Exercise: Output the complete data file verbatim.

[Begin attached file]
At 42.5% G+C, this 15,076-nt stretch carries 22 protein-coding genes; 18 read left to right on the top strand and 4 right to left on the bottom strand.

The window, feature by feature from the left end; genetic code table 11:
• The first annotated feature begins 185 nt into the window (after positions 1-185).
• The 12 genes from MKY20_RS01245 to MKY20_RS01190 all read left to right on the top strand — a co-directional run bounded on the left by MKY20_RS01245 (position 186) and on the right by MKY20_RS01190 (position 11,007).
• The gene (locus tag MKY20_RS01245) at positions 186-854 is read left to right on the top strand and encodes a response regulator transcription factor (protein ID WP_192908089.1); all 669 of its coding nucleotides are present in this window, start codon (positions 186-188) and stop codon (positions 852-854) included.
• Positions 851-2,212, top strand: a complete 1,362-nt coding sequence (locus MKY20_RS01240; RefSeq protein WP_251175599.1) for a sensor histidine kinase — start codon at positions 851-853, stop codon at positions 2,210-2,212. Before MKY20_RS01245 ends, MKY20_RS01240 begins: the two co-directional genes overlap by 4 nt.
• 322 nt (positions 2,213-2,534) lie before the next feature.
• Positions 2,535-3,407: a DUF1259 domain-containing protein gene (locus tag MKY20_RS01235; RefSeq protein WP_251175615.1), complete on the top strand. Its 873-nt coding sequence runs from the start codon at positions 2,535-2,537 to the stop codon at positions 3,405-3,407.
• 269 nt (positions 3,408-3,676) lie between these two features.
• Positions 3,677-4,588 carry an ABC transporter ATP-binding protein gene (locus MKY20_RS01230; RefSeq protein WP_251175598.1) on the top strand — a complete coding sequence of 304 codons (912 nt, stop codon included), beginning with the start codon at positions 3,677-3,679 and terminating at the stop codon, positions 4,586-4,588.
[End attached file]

At 42.5% G+C, this 15,076-nt stretch carries 22 protein-coding genes; 18 read left to right on the top strand and 4 right to left on the bottom strand.

The window, feature by feature from the left end; genetic code table 11:
• The first annotated feature begins 185 nt into the window (after positions 1-185).
• The 12 genes from MKY20_RS01245 to MKY20_RS01190 all read left to right on the top strand — a co-directional run bounded on the left by MKY20_RS01245 (position 186) and on the right by MKY20_RS01190 (position 11,007).
• The gene (locus tag MKY20_RS01245) at positions 186-854 is read left to right on the top strand and encodes a response regulator transcription factor (protein ID WP_192908089.1); all 669 of its coding nucleotides are present in this window, start codon (positions 186-188) and stop codon (positions 852-854) included.
• Positions 851-2,212, top strand: a complete 1,362-nt coding sequence (locus MKY20_RS01240; RefSeq protein WP_251175599.1) for a sensor histidine kinase — start codon at positions 851-853, stop codon at positions 2,210-2,212. Before MKY20_RS01245 ends, MKY20_RS01240 begins: the two co-directional genes overlap by 4 nt.
• 322 nt (positions 2,213-2,534) lie before the next feature.
• Positions 2,535-3,407: a DUF1259 domain-containing protein gene (locus tag MKY20_RS01235; RefSeq protein WP_251175615.1), complete on the top strand. Its 873-nt coding sequence runs from the start codon at positions 2,535-2,537 to the stop codon at positions 3,405-3,407.
• 269 nt (positions 3,408-3,676) lie between these two features.
• Positions 3,677-4,588 carry an ABC transporter ATP-binding protein gene (locus MKY20_RS01230; RefSeq protein WP_251175598.1) on the top strand — a complete coding sequence of 304 codons (912 nt, stop codon included), beginning with the start codon at positions 3,677-3,679 and terminating at the stop codon, positions 4,586-4,588.